Tampa Bay Buccaneers vs. Miami Dolphins: Takeaways and Analysis

J.J. RodriguezContributor IIAugust 24, 2013

MIAMI GARDENS, FL - AUGUST 24:  Running back Daniel Thomas #33 of the Miami Dolphins rushes against the Tampa Bay Buccaneers at Sun Life Stadium on August 24, 2013 in Miami Gardens, Florida.  (Photo by Marc Serota/Getty Images)
Marc Serota/Getty Images

The third preseason game traditionally serves as an opportunity for the starters to see their most significant playing time of August, with many playing into the second half in order to get their final reps before the season starts. 

As for the Tampa Bay Buccaneers, who faced the Miami Dolphins on Saturday night, it provided starting quarterback Josh Freeman with another chance of easing the concerns of a rough start to his preseason, as well as the possibility of getting into somewhat of a rhythm heading into the regular season. 

That, however, was not the case, as Freeman and the offense struggled to generate yards or points, instead relying on two turnovers created by their special teams unit to put 10 first-half points on the board, but nothing else.

It was not enough to hold the Bucs back, however, as thanks to a late touchdown and a forced turnover, Tampa Bay squeaked past the 'Fins, 17-16, marking their first victory of the preseason.

Below are my takeaways and analysis from Saturday night's game.


D'oh! Line

The offensive line continues to be a source of frustration and stalled drives, allowing six sacks of the Bucs quarterbacks against Miami a week after yielding four to the New England Patriots

All told, they've surrendered 12 sacks through three games.

While I'm cognizant of the injuries they're nursing up front, which has undoubtedly played a role, it does not take away from the fact that the healthy starters along the lineparticularly tackles Donald Penn and Demar Dotsonhave played rather poorly.

Which, of course, has had a trickle-down effect on the rest of the offense, specifically Freeman, who has been out of sorts and under constant duress from opposing defenses.

Worst yet, this unit is widely considered the stalwart of the team, but it frankly hasn't played like it. And unless they can flip a switch and suddenly figure things out over the next two weeks, it could be a very long season offensively for the Bucs. 


Akeem the Dream

After falling into the fourth round of April's draft, rookie defensive tackle Akeem Spence came into camp with minimal expectations, but due to a razor-thin depth chart, he was expected to compete for playing time opposite fellow tackle Gerald McCoy.

Instead, all Spence has done is put together a very impressive camp, capped off by several impressive performances this preseason, including a handful of tackles for loss against the Dolphins.

In fact, it's no longer a matter of if Spence will see significant playing time this season, but rather how much he'll see. Spence has been an absolutely disruptive force against the run, displaying unbelievable power and penetration, and looks to be a nice complement alongside McCoy.

Oh, and if his play holds up, Spence will be considered a definite steal in the fourth round.


Hay Leads the Way

Special teams standout and "Mr. Versatility" himself, Adam Hayward, racked up two fumble recoveries while on punt-return duties, accounting for half of the four turnovers committed by Miami. His recoveries proved crucial, as the Bucs were outgained in total yardage by a nearly 2-1 margin, yet they somehow managed to eke out a victory.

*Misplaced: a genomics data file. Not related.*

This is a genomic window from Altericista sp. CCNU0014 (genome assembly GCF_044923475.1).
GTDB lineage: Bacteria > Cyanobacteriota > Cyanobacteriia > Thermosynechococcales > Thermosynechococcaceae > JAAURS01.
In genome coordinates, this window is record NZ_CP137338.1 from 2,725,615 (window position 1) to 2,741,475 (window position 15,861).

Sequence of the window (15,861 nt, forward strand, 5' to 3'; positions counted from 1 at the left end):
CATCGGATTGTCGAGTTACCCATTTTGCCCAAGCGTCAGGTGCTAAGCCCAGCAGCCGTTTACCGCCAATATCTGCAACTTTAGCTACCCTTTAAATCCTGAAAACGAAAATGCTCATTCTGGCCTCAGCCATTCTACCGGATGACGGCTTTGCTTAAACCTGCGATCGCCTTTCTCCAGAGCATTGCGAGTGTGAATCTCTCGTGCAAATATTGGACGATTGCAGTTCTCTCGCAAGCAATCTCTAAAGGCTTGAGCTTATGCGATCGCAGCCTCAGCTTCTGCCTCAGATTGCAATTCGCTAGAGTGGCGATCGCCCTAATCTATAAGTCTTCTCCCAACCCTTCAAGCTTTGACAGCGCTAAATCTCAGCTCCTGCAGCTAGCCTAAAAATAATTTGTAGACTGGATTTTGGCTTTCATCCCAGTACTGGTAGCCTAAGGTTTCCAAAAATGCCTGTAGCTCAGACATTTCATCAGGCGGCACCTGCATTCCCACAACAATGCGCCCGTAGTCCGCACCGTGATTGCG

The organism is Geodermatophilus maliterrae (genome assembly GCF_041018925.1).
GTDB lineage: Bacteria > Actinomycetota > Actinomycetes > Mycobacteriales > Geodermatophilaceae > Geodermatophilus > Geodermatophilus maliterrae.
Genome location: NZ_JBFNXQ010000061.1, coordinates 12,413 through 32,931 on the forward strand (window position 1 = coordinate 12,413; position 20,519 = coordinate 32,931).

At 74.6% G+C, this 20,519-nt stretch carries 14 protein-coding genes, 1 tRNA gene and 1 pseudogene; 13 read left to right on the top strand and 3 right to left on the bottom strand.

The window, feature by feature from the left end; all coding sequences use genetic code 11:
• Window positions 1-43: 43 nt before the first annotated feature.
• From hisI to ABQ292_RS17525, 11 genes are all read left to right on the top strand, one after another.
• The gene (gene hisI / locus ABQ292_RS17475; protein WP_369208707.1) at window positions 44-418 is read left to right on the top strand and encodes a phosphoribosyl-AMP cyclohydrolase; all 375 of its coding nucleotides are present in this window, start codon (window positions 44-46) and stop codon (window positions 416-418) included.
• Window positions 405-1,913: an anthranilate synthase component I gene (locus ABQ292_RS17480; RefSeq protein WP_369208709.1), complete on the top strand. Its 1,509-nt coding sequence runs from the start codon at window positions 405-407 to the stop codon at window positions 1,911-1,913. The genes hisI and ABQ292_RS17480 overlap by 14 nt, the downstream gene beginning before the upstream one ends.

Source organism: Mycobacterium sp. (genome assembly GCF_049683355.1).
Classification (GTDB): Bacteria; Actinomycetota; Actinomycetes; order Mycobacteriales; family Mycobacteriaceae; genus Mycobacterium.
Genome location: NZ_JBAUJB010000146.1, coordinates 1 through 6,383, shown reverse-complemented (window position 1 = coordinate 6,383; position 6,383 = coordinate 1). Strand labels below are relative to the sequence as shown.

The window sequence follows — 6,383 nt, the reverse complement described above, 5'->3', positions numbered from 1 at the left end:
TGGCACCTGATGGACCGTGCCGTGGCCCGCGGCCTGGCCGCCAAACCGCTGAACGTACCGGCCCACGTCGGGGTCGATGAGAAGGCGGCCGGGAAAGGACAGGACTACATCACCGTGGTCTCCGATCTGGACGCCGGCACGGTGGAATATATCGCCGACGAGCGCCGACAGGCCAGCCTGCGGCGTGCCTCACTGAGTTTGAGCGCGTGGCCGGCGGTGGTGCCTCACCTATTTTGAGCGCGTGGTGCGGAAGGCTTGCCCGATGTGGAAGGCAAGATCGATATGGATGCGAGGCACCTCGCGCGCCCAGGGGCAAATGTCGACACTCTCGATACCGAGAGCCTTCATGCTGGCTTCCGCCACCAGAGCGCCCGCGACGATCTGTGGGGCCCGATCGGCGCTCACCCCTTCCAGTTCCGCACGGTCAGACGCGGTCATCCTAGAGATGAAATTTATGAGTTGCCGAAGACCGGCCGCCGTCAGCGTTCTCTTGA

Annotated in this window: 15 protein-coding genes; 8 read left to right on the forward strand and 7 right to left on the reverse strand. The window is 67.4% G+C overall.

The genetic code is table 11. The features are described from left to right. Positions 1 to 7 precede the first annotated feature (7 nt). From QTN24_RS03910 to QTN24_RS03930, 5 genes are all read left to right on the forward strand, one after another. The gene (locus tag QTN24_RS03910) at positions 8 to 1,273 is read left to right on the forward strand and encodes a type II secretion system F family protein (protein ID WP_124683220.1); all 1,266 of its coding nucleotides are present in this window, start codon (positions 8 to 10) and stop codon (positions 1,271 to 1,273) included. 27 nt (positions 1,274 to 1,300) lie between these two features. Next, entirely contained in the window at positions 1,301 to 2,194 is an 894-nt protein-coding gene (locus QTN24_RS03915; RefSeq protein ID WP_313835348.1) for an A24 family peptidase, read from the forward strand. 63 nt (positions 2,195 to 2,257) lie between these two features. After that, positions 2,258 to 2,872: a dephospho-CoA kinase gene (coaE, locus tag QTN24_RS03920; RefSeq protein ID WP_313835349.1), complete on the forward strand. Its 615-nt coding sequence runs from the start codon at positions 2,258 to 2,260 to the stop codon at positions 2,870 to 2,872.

Hayward, a seven-year veteran, plays a vital role for the Bucs as not only someone who excels on special teams, but also as someone fully capable of filling in at all three linebacker positions and doing so admirably.

Better yet, Hayward's relative success in this league serves as a reminder to many a less physically gifted athletes that if you work hard enough and play the game the right way, good things will happen to you.


Great Scott!

Newly acquired defensive end Trevor Scott quickly established himself as someone worthy of garnering additional snaps by racking up three sacks in his first action with the Bucs.

No, he may not be the quickest, and he certainly isn't the smoothest, but Scott deserves credit for his endless motor and dogged determination, which is sure to stand out along a crowded group of pass-rushing ends who have largely failed to produce thus far.

If nothing else, maybe his play, coupled with the very apparent benching of Da'Quan Bowers, will prove enough to wake up an otherwise stagnant bunch.


Blame It on the Rain

Whether it was the wet conditions, the freshly sodded field or just an off night, the receivers simply failed their quarterbacks by dropping numerous catchable passes.

Even Vincent Jackson and Mike Williams, the usually sure-handed receiving duo, each dropped passes intended for them, which won't show up on Freeman's abysmal stat line.

Only making matters worse is the fact that Miami's receivers did not appear to be affected in the same manner as the Bucs group, as Miami starting quarterback Ryan Tannehill put together a very respectable performance, finishing with 150 yards through the air and one touchdown.

Freeman, on the other hand, completed just six of 16 attempts for 59 yards, although as I highlighted in the intro, he was under constant pressure and was sacked five times on the evening compared to Tannehill's one sack.

Nevertheless, the offense continued to struggle getting out of its own way and, with the starters seeing little to no action next weekend, will head into the regular season with zero momentum but myriad unanswered questions.


J.J. can be reached via email at BRJJRodriguez@gmail.com